Rick Scott: Floridians Prepare For Five to Ten Inches of Rain From Tropical Storm
By Allison Nielsen, Sunshine State News // August 31, 2016
(SUNSHINE STATE NEWS) – The clock is ticking as Floridians prepare for a tropical storm which threatens to dump heavy rains and strong winds on the Big Bend and Gulf Coast areas later this week.
Tropical Depression Nine, which is slowly growing in the Gulf of Mexico, is expected to become a tropical storm later Tuesday and will make landfall on Florida by Thursday. The next named storm on the 2016 Atlantic Hurricane Season list is Hermine.
The State Emergency Operations Center elevated the storm’s status to Level Two in preparation Tuesday morning. The National Hurricane Center has warned Floridians of the storm’s potential to produce widespread coastal and inland flooding, storm surge and gusty winds along the Florida Gulf Coast.
Last week, the National Hurricane Center warned Floridians there was a 70 percent chance of tropical storm system Invest 99L turning into a tropical cyclone into this week.
Rip currents could also result from the storm along the Atlantic and Gulf Coast beaches, with the threat extending into the weekend.
The storm is fighting a wind shear, but is still planned to strengthen.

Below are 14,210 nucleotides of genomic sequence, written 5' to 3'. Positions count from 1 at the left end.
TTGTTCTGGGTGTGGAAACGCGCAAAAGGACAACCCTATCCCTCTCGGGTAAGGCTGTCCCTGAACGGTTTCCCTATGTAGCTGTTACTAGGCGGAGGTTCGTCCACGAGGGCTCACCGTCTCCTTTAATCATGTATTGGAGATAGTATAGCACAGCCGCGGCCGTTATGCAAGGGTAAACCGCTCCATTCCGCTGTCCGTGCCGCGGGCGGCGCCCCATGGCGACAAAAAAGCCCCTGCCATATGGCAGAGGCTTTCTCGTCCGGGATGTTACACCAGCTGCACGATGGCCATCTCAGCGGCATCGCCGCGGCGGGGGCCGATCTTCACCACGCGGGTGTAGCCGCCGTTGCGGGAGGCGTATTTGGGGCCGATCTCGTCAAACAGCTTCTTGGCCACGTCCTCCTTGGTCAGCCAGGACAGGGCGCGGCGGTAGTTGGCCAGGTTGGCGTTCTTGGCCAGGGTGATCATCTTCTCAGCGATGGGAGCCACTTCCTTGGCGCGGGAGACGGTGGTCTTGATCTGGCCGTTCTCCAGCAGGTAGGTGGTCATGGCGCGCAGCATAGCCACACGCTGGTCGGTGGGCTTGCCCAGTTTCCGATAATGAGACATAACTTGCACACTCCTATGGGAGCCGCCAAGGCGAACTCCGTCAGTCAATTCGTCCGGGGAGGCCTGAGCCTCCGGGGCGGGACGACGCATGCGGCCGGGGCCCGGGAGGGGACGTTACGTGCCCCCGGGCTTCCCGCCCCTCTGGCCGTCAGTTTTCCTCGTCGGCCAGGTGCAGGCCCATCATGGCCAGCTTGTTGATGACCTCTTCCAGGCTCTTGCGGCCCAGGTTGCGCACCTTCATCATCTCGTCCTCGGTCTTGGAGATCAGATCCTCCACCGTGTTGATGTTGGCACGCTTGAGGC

Meteorologists anticipate inches of rain falling from Wednesday evening to Thursday.
State officials warned of heavy rainfalls and flooding as the storm moves into the state, and urged Floridians to stock up on supplies and prepare for the worst.
“Whether this is your first tropical storm or you’re a seasoned veteran of past hurricanes, you need to take this storm seriously and be prepared for the very real threats it could produce,” said Florida Division of Emergency Management director Bryan Koon.
“Make sure your disaster supply kit is fully stocked and you have a safety plan for yourself, your family and for your workplace or business.”
Gov. Rick Scott appeared in Tampa Tuesday evening to discuss the storm’s progression and advise Florida families on the storm, warning of five to 10 inches of rainfall and potential tornados.
“Floridians should always remember to never drive on flooded roadways, seek shelter in the event of severe weather and always have a plan in place to keep your family safe,” he said.
Scott has also warned of the dangers of standing water, which are particularly problematic due to the Zika virus, which has invaded Florida in recent months. Standing water is a prime breeding ground for mosquitos, which lay their eggs in and around standing water.
Scott said standing water must be dumped to combat and prevent more Zika virus infections.
Scott will hold a press conference at 5 p.m. in Tampa to discuss developments of the storm.